Currently, GPS receivers provide more capability and accuracy than any targeting strategy requires of the guidance, control, and navigation subsystem. Cruise missiles, being aerodynamic vehicles, do not need the rapid response cycle time that ballistic missiles must have to keep the vehicle under control and on an appropriate track. Avionics systems available for first-generation commercial aircraft are both light enough and accurate enough to keep a cruise missile under control for long periods of time. For navigation, civilian code GPS is priced for the civilian hobbyist market, so purchasing an off-the-shelf navigation unit capable of obtaining 20 m of CEP is within the range of the common pocketbook. This level of accuracy is better than that of the early TERCOM systems installed on U.S. cruise missiles, which made them practical for the first time in the late 1970's.
For long cruise missile flight paths, a country without access to GPS systems must develop a mapping guidance logic for its cruise missile or accept highly degraded performance from an inertial measurement unit (IMU). A proliferant using one or two cruise missiles in an isolated attack from a standoff platform can achieve all of its targeting aims with an IMU, but long flight paths allow errors in the IMU to become so great that the missile may stray far from its target. Also, without an updated mapping system, the cruise missile must fly at an altitude high enough to avoid all manmade obstacles, thereby exposing itself to detection.
Even with GPS, the autonomous cruise missile carrying an on-board map must be supplied with the latest terrain and physical feature changes that have occurred along its course if it flies near the ground. Updated autonomous map guidance systems require large computer storage memories aboard the aircraft with units that can withstand the flight vibrations and possible thermal extremes of the missile over a long-duration flight. These units must be supplied with the latest maps that the delivering nation can obtain. Few nations have the space flight vehicles or high-altitude aircraft to build radar maps from overflights alone. Consequently, these maps will have to be purchased, or the proliferant will have to accept the attrition from missiles lost because of outdated information. The United States and Russia understand the key position that radar maps play in cruise missile guidance and are unlikely to allow the information stored in these maps to be released on the world market. Even if these maps are sold through some clandestine channel, they will quickly become outdated since cultural features change rather rapidly. As an alternative, a country may try to develop another guidance scheme, but the costs for developing a new infrastructure to support a map-based guidance system probably rivals that of the original TERCOM or a GPS constellation itself.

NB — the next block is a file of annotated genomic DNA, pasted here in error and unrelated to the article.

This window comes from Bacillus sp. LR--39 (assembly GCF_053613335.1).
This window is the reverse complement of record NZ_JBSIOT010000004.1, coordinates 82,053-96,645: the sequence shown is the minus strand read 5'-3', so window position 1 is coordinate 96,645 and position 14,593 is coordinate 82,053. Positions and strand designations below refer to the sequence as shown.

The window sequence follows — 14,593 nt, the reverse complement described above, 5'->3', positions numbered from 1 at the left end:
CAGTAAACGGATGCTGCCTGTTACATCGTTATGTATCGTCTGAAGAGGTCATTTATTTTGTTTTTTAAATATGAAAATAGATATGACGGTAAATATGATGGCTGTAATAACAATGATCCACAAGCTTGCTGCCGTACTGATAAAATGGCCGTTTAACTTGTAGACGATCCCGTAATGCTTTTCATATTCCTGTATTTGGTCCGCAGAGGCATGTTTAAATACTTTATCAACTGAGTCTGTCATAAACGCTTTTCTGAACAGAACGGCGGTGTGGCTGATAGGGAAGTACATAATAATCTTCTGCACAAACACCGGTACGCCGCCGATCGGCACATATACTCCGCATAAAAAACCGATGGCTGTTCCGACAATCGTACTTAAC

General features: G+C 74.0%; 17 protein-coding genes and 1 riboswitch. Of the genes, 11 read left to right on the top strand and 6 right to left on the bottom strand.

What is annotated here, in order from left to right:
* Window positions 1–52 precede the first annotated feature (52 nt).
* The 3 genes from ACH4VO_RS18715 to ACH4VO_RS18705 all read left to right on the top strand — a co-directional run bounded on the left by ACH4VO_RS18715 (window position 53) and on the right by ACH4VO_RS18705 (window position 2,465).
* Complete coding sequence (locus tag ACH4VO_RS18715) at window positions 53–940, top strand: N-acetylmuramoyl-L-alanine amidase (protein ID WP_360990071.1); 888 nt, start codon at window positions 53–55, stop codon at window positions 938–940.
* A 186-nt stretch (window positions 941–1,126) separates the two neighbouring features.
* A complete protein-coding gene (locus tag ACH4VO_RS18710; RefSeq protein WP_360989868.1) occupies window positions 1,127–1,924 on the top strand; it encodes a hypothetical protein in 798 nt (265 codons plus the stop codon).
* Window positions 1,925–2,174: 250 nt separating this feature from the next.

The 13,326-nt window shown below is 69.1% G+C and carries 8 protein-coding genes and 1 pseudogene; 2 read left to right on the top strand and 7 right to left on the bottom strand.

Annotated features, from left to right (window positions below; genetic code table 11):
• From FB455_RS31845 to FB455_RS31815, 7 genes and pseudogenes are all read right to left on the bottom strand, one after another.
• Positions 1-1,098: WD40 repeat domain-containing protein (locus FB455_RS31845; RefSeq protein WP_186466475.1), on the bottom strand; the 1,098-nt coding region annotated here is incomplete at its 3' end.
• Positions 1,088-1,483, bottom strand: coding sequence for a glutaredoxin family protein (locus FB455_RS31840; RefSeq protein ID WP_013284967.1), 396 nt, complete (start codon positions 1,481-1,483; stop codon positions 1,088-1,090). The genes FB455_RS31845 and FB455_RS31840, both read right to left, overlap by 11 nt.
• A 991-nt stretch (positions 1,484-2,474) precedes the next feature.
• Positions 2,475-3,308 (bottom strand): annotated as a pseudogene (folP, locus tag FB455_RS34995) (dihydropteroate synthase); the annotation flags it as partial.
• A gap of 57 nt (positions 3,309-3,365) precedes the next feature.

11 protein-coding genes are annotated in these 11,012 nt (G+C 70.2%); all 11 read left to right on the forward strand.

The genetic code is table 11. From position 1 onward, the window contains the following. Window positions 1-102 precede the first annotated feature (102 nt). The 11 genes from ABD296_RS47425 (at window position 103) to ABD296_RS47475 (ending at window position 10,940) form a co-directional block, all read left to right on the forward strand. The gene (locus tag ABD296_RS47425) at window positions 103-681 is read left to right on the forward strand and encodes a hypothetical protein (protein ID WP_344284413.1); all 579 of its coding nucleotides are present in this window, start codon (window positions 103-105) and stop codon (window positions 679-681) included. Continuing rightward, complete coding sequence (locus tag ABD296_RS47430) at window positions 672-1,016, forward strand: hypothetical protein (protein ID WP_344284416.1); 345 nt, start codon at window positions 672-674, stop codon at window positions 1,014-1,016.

In the absence of GPS, the reliability of the cruise missile targeting philosophy becomes increasingly more problematic. As an alternative, a country may attempt to fly its cruise missile with radio guidance or other commands. Usually radio guidance uses frequencies high enough to operate only on line-of-sight reception. If the country expects to operate in hostile territory or attack at very long ranges, it must control the intervening repeater station to contact these missiles by real-time transmission of flight controls signals and position information.
Since cruise missiles fly relatively slowly and with only gentle accelerations, at the entry level, the airframes of these delivery systems can be built out of inexpensive aluminum of a grade as simple as 2024 - T1. Most proliferants with a basic metal production facility and an access to textbooks on metallurgy have a ready supply of this grade of aluminum. As proliferants design and build more sophisticated cruise missiles, they will undoubtedly substitute composite materials and other more elaborate structural elements in the airframe, but, for the most part, these materials are not needed.